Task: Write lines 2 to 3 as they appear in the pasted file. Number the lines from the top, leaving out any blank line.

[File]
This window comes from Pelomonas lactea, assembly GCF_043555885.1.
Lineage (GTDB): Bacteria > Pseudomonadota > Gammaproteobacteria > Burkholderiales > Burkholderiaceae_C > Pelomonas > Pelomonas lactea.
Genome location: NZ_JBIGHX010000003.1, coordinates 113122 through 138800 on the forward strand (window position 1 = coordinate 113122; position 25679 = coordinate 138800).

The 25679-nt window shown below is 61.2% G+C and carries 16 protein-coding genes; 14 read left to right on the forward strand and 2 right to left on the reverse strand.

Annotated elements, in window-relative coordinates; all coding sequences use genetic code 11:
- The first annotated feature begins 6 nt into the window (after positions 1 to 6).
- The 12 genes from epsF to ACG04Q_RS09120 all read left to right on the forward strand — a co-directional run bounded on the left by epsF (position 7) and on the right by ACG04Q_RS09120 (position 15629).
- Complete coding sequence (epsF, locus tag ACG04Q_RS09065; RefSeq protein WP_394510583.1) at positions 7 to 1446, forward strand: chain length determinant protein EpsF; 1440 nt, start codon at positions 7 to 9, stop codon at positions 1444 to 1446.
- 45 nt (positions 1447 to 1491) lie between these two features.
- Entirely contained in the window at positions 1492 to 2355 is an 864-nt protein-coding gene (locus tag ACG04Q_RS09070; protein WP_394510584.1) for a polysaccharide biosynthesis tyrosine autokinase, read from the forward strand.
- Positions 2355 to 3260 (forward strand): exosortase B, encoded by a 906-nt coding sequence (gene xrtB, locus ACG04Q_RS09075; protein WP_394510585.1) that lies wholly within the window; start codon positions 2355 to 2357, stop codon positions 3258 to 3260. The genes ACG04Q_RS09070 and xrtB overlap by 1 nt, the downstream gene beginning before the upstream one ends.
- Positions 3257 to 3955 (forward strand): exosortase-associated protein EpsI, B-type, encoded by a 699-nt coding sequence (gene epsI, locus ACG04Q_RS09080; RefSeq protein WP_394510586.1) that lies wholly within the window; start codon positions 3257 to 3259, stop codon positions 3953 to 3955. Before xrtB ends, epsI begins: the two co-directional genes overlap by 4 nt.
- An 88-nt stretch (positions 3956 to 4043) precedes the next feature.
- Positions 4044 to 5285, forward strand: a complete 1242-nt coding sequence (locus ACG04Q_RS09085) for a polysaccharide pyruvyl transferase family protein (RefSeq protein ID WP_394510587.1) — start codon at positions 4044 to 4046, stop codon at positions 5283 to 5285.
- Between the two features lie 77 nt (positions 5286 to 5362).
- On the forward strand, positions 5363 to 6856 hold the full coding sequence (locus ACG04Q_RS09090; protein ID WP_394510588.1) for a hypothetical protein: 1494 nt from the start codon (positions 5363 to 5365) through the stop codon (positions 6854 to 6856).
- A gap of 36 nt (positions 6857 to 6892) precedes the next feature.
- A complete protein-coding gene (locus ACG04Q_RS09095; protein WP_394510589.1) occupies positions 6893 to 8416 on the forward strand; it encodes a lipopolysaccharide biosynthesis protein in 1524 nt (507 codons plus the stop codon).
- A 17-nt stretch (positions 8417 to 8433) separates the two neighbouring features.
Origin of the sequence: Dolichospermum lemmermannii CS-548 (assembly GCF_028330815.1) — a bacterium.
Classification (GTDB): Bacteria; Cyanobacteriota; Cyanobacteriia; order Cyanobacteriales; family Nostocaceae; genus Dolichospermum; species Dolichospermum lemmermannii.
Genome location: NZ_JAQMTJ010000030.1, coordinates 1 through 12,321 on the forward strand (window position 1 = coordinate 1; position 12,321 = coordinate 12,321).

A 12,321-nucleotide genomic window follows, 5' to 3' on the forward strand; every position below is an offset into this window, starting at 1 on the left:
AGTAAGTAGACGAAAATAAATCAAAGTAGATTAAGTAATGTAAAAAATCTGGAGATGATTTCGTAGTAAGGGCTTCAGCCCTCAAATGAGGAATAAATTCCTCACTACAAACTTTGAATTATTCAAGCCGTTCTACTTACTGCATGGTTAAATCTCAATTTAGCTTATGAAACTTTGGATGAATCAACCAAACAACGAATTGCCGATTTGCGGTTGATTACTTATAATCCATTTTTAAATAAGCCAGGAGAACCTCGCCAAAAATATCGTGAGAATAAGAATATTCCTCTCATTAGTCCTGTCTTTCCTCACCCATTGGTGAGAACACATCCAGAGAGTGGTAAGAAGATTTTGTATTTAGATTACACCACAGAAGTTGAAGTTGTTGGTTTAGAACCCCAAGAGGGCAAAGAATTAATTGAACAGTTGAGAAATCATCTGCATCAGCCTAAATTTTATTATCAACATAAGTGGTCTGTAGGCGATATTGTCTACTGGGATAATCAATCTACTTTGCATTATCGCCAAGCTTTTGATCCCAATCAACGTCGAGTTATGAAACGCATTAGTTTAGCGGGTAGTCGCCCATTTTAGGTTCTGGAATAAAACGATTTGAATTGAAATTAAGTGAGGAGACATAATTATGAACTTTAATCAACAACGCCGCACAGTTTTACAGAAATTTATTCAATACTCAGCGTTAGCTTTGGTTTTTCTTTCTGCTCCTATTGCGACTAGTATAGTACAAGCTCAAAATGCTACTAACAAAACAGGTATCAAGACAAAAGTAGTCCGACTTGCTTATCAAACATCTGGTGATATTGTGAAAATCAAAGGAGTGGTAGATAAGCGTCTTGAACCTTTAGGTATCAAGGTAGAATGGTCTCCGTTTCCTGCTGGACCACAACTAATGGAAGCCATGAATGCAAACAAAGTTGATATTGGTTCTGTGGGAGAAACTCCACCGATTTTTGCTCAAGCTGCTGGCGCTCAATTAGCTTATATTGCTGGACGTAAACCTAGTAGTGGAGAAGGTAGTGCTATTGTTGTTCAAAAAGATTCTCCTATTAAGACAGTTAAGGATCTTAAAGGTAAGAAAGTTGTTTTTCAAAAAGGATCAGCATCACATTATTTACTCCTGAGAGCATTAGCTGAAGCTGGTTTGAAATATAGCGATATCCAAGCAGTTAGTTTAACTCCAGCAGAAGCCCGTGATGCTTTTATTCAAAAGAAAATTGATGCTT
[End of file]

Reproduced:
Lineage (GTDB): Bacteria > Pseudomonadota > Gammaproteobacteria > Burkholderiales > Burkholderiaceae_C > Pelomonas > Pelomonas lactea.
Genome location: NZ_JBIGHX010000003.1, coordinates 113122 through 138800 on the forward strand (window position 1 = coordinate 113122; position 25679 = coordinate 138800).